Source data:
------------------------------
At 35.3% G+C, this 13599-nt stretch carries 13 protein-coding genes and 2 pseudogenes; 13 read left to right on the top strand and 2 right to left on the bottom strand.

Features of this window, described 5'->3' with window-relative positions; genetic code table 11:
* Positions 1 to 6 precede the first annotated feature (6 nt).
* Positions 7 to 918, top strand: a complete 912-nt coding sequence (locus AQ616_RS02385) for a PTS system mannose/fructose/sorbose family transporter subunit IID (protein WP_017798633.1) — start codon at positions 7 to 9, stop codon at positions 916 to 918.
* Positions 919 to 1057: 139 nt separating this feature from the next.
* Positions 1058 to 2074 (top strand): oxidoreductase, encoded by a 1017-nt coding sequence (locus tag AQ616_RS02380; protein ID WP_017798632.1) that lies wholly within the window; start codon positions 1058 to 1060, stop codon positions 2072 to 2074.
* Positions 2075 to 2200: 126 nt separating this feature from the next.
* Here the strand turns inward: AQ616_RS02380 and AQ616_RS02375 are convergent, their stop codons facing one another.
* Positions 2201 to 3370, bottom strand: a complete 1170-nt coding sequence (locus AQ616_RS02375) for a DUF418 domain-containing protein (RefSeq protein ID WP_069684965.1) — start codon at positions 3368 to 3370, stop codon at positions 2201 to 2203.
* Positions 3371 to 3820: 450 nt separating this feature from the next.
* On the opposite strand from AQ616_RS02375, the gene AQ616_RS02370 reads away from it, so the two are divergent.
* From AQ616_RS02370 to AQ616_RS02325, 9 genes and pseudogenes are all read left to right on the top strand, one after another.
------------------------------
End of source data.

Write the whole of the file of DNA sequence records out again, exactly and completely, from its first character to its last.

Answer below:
At 35.3% G+C, this 13599-nt stretch carries 13 protein-coding genes and 2 pseudogenes; 13 read left to right on the top strand and 2 right to left on the bottom strand.

Features of this window, described 5'->3' with window-relative positions; genetic code table 11:
* Positions 1 to 6 precede the first annotated feature (6 nt).
* Positions 7 to 918, top strand: a complete 912-nt coding sequence (locus AQ616_RS02385) for a PTS system mannose/fructose/sorbose family transporter subunit IID (protein WP_017798633.1) — start codon at positions 7 to 9, stop codon at positions 916 to 918.
* Positions 919 to 1057: 139 nt separating this feature from the next.
* Positions 1058 to 2074 (top strand): oxidoreductase, encoded by a 1017-nt coding sequence (locus tag AQ616_RS02380; protein ID WP_017798632.1) that lies wholly within the window; start codon positions 1058 to 1060, stop codon positions 2072 to 2074.
* Positions 2075 to 2200: 126 nt separating this feature from the next.
* Here the strand turns inward: AQ616_RS02380 and AQ616_RS02375 are convergent, their stop codons facing one another.
* Positions 2201 to 3370, bottom strand: a complete 1170-nt coding sequence (locus AQ616_RS02375) for a DUF418 domain-containing protein (RefSeq protein ID WP_069684965.1) — start codon at positions 3368 to 3370, stop codon at positions 2201 to 2203.
* Positions 3371 to 3820: 450 nt separating this feature from the next.
* On the opposite strand from AQ616_RS02375, the gene AQ616_RS02370 reads away from it, so the two are divergent.
* From AQ616_RS02370 to AQ616_RS02325, 9 genes and pseudogenes are all read left to right on the top strand, one after another.